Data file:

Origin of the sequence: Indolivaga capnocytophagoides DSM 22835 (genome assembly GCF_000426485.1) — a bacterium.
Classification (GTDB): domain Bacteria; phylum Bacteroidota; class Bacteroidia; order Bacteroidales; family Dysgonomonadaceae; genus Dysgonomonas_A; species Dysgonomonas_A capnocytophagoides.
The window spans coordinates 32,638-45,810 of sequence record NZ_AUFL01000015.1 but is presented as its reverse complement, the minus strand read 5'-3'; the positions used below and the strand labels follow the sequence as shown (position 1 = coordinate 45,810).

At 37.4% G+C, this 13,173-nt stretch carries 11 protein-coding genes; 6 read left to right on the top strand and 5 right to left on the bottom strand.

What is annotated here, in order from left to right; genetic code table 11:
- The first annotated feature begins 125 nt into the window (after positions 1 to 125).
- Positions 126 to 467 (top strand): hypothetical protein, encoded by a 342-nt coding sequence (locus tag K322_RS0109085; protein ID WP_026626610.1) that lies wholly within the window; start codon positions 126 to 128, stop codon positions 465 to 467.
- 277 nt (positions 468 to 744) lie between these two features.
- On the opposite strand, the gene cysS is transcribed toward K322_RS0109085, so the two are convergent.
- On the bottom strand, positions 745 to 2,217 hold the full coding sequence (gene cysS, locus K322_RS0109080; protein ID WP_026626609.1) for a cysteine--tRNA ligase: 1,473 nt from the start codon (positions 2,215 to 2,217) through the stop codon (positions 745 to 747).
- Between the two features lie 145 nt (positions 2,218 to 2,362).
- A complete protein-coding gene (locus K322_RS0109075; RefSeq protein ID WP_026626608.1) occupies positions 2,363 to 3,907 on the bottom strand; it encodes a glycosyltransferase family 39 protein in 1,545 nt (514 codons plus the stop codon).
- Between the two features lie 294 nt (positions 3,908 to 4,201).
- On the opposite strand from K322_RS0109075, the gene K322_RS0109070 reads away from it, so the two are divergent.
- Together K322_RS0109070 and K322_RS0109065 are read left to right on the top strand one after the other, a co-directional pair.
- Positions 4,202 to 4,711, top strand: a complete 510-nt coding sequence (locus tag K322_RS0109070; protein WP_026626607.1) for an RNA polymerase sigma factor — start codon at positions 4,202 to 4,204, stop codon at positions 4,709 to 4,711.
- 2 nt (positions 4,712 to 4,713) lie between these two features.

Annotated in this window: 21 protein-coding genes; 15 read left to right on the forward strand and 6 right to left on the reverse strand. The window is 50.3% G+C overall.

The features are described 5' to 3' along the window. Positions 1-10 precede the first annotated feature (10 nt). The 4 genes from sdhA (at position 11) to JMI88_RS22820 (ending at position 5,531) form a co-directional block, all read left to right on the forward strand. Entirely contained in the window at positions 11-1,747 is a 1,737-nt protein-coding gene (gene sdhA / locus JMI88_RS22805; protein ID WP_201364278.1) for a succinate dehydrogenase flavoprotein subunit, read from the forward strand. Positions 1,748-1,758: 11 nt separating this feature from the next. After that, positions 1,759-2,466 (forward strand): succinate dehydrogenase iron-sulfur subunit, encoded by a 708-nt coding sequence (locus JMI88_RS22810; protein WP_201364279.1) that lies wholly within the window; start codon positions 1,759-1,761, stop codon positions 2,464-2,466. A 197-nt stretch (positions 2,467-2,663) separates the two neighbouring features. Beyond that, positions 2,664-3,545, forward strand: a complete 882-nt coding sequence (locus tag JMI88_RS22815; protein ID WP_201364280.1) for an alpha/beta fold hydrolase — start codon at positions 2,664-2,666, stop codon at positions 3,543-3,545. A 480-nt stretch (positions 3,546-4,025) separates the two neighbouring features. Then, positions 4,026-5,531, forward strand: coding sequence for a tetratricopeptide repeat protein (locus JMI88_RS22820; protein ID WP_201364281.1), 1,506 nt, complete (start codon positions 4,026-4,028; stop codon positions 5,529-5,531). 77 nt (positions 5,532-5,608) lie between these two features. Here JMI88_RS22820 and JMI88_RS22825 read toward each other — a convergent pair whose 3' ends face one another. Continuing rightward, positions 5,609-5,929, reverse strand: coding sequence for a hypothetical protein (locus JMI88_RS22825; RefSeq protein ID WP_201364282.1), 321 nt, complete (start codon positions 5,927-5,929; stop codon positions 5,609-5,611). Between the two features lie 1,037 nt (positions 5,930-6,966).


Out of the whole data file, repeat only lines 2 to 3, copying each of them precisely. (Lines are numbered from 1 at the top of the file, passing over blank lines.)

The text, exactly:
Classification (GTDB): domain Bacteria; phylum Bacteroidota; class Bacteroidia; order Bacteroidales; family Dysgonomonadaceae; genus Dysgonomonas_A; species Dysgonomonas_A capnocytophagoides.
The window spans coordinates 32,638-45,810 of sequence record NZ_AUFL01000015.1 but is presented as its reverse complement, the minus strand read 5'-3'; the positions used below and the strand labels follow the sequence as shown (position 1 = coordinate 45,810).